But he does recall the club consisting of ‘one old fibro shack’. “It had three rooms – one for equipment, one for gear storage and the other was the bunkhouse. It had accommodation for about 24 there,” he says.
“There were no toilets, you had to go up the road to use the public toilets.”
In those days, three patrol shifts were required for three hours each on weekends.
“You could do one on a Saturday and two on a Sunday,” he recalls.
Mr McLean mentions the drownings in 1996 and a double fatality in 1999 and says witnessing life and death events is life changing. “From free and fun loving, it becomes very serious, and you realise how you can really make a difference.”
He has never regretted being among the 12 people who put their names down as guarantors for a loan to support the first major clubhouse extension in 1993.
“It was big thing at the time,” he says. “We could have lost our houses, everything.”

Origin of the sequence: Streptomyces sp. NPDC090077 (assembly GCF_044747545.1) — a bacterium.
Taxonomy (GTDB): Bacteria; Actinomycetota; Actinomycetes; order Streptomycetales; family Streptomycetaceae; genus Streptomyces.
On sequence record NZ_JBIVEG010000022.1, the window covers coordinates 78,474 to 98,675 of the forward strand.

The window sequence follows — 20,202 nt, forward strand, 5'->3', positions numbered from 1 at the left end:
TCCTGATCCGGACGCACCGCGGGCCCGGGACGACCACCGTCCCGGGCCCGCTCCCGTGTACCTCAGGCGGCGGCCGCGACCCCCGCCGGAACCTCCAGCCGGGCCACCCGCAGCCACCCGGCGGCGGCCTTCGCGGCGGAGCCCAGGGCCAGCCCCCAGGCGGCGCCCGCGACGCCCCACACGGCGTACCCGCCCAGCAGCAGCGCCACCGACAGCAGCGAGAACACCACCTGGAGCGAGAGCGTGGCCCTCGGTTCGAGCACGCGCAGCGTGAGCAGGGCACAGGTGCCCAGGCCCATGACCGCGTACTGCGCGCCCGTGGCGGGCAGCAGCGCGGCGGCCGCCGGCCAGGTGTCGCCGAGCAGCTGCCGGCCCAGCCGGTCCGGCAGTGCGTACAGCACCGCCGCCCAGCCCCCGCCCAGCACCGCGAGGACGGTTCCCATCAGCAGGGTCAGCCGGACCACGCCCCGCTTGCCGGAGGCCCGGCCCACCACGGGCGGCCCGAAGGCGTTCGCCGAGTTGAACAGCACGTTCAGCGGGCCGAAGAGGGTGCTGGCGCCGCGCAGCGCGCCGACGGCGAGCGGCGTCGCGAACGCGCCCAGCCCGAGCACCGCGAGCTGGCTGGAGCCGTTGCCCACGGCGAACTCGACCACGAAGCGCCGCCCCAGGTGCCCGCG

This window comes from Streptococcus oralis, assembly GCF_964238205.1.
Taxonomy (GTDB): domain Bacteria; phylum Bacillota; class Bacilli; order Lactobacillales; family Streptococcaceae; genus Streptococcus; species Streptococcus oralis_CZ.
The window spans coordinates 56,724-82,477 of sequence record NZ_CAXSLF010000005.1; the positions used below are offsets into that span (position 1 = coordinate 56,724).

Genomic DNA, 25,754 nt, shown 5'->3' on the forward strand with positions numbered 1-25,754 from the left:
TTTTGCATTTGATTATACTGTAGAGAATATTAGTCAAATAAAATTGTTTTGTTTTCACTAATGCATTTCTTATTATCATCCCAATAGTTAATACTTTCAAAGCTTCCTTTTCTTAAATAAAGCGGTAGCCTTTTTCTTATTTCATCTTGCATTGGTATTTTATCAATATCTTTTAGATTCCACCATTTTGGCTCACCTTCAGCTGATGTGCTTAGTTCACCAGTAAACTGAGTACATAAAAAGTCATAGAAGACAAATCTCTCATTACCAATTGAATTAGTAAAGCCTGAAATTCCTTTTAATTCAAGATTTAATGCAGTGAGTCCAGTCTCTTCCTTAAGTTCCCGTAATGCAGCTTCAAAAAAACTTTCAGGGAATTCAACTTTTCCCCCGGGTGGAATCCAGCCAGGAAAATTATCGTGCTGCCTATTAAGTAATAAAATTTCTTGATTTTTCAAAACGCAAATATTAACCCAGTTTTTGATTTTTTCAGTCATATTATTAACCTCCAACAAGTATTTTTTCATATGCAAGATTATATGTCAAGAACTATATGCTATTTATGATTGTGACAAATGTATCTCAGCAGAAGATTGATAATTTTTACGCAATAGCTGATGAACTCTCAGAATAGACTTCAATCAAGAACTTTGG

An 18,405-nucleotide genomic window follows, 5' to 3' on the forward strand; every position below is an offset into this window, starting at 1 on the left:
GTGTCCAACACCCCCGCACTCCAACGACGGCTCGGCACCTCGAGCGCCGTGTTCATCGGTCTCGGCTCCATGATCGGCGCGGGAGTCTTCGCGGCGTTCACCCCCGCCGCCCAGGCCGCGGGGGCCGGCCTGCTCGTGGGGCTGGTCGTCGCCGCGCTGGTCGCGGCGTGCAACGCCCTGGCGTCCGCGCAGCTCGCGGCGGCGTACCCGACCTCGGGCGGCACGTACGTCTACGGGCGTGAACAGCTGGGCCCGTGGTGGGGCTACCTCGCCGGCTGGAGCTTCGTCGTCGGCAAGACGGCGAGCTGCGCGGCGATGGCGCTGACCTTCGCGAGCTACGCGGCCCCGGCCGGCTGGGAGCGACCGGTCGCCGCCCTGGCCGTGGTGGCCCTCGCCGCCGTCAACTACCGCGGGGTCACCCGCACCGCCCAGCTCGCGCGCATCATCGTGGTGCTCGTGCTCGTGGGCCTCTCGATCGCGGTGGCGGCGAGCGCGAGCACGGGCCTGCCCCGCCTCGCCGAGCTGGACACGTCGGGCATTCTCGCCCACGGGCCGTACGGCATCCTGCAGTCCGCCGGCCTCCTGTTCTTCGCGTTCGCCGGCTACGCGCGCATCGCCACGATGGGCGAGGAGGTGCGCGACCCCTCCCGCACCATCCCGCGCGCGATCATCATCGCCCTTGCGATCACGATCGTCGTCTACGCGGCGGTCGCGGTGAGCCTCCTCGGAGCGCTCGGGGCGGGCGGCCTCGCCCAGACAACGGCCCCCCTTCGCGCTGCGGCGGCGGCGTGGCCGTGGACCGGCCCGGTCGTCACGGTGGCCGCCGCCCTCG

But history shows the right choices were made and 30 years later the club has grown from strength to strength. It now has 650 members including volunteers and nippers and is currently gearing up for the 2021/22 patrol season.
Early lifesavers of the Sunshine Coast
Basilus and Anna Suosaari migrated to Queensland from Finland in 1912, settling in the Bli Bli area in 1916. The following year, Basilus selected property on the northern side of Petrie Creek.
Tom Prentis fought in France with the 9th Infantry Battalion during 1918. The battle-weary veteran arrived home more than 11 months after the Armistice. He was the most significant veteran in the district to change his dungarees for a bathing suit. In the summer of 1920-21,